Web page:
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CocoaTech (Steve Gehrman)
This program is getting a lot of PR of late, and not all of it is good (unless you talk to the experts, who claim all PR is good PR).
There's a bit of a brouhaha about CocoaTech's use of GPL code, and there are cries at MacSlash that they should now have the right to use all the source.
For those of you who haven't yet seen Path Finder, aka SNAX as it was called in a former life, it's a Finder with hundreds of doodads tacked on. Mac geeks love this kind of stuff. Makes them feel like real wizard people when they're not. Something like having an equaliser where you can watch all the LCDs jump about and yank switches and stuff.
Steve Gehrman, the author of Path Finder, is no dummy. He's been at it with this program for several years now. And he's got everything in it.
Especially lugubrious this time around are the 'reports' - humungoid text files which Steve puts into his own built-in text editor for your perusal.
Can you use this stuff? Steve had some interest in it, to be sure. It could have been inspired by Rixstep's Xtool information tabs - who knows. And some of these reports extend to 450 pages. And it's mostly invoking standard methods such as -description and -dictionaryRepresentation. And it's rather cool.
But that bit about the text editor: Steve already has a text editor in his system (TextEdit) and the text editor he bakes into Path Finder does not exist, or at least is not advertised as such, as a stand-alone program.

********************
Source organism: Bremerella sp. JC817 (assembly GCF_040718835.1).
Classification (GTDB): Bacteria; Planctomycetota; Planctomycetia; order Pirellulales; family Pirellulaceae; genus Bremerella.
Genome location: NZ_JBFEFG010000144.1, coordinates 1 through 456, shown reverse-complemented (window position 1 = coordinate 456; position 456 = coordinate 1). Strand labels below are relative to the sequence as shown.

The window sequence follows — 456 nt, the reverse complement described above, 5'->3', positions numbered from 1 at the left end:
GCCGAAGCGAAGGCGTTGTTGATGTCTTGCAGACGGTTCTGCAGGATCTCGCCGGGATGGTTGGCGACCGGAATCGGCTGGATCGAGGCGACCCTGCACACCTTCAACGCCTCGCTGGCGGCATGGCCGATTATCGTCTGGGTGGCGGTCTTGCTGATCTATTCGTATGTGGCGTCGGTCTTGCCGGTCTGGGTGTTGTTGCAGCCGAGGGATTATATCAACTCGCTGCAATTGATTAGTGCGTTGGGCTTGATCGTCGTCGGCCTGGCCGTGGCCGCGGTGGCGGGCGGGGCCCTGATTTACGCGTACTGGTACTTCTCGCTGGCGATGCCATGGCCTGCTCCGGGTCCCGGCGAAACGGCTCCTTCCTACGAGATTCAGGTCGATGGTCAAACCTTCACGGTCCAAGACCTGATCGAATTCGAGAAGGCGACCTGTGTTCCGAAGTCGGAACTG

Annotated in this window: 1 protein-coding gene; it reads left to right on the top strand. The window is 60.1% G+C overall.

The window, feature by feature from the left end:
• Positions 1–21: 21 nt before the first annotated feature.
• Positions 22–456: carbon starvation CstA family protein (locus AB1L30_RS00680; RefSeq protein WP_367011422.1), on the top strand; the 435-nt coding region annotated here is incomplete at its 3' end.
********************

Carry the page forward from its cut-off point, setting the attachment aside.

In programming parlance, this is known as reinventing the wheel. And if you don't get it, this sort of thing is just not done - even if David Hyatt looks through his fingers at exactly the same thing.
Not to say this application won't be a big hit with pseudo-gurus. They should yuck it up. Textured windows throughout - but you can turn them off; initial view hides lots of files like the Finder - but you can turn them on; exclusive use of outline view in hierarchical format - you can't turn that off.
Path Finder will never approach the speed of Xfile, but maybe you want to fool around and test a lot of stuff, yank switches, push buttons, go after obtuse settings, and so forth.
But it's a huge download - 5MB - and today is 12.7MB on disk, which is a lot - over twice as big as the Finder, and the Finder is already way too big.
Then there's the price tag. Steve Gehrman thinks $34 for Path Finder 3.0.1 is OK. Maybe you do too. Then again maybe you don't. It all comes down to how useful the program is, how much you want to use it. By all means, if it floats your boat, buy it.
But meditate for a moment on the words of Doug McIlroy, head of Bell Labs' CSRC where ken and dmr created Unix. Doug was not only the boss, he was the guru: he set the programming standards which sculpted the world we live in today. His words ring as true as ever.
'Make each program do one thing well. To do a new job, build afresh rather than complicate old programs by adding new features.'